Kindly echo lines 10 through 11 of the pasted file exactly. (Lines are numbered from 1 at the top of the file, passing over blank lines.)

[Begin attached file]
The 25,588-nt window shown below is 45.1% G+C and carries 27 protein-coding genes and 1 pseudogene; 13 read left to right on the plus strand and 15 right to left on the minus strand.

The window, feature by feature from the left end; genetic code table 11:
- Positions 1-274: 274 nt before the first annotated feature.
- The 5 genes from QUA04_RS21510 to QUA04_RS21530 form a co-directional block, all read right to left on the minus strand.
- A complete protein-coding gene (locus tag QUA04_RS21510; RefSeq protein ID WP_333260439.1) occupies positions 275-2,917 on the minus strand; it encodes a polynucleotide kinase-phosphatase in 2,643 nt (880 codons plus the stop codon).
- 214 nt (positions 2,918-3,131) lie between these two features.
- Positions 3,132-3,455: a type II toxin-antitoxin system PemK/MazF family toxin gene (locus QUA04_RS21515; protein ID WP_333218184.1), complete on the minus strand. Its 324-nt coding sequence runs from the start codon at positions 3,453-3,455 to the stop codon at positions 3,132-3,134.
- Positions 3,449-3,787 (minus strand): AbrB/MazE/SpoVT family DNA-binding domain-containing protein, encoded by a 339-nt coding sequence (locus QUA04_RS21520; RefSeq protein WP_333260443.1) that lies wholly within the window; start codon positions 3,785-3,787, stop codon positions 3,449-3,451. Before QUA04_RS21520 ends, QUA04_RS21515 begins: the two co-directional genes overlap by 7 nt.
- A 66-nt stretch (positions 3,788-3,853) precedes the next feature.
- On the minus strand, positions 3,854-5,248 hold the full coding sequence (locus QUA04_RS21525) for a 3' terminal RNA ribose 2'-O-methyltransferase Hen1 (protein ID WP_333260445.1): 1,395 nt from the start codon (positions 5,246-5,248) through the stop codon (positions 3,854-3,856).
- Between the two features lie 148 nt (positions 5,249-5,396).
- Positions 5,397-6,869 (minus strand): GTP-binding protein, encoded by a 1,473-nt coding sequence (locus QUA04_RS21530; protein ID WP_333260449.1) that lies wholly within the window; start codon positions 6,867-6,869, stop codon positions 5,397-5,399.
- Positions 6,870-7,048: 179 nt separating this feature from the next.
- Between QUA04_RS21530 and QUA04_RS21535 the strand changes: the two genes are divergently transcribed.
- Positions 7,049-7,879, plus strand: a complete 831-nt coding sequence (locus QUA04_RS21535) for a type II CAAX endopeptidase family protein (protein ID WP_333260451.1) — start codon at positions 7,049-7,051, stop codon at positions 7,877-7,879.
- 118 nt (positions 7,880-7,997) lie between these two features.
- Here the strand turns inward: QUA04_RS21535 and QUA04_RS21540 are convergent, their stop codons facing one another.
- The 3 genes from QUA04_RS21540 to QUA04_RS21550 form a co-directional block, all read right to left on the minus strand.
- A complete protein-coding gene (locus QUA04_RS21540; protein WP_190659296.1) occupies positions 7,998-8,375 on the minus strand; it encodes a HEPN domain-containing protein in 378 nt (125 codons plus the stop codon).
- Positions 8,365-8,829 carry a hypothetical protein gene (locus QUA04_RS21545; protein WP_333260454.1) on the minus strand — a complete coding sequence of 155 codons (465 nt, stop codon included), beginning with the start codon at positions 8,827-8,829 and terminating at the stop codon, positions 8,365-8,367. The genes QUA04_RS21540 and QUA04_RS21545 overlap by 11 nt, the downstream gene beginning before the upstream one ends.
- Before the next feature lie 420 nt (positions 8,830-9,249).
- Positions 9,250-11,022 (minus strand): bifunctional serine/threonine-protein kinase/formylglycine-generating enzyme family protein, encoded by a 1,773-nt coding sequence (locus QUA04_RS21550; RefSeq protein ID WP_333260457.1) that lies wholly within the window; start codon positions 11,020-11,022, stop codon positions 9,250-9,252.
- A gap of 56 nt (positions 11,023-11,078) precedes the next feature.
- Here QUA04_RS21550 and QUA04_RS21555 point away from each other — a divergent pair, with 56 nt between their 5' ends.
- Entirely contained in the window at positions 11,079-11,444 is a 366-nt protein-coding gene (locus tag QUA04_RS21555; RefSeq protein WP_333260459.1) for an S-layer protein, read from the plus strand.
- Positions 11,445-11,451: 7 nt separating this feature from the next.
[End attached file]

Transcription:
- On the minus strand, positions 3,854-5,248 hold the full coding sequence (locus QUA04_RS21525) for a 3' terminal RNA ribose 2'-O-methyltransferase Hen1 (protein ID WP_333260445.1): 1,395 nt from the start codon (positions 5,246-5,248) through the stop codon (positions 3,854-3,856).
- Between the two features lie 148 nt (positions 5,249-5,396).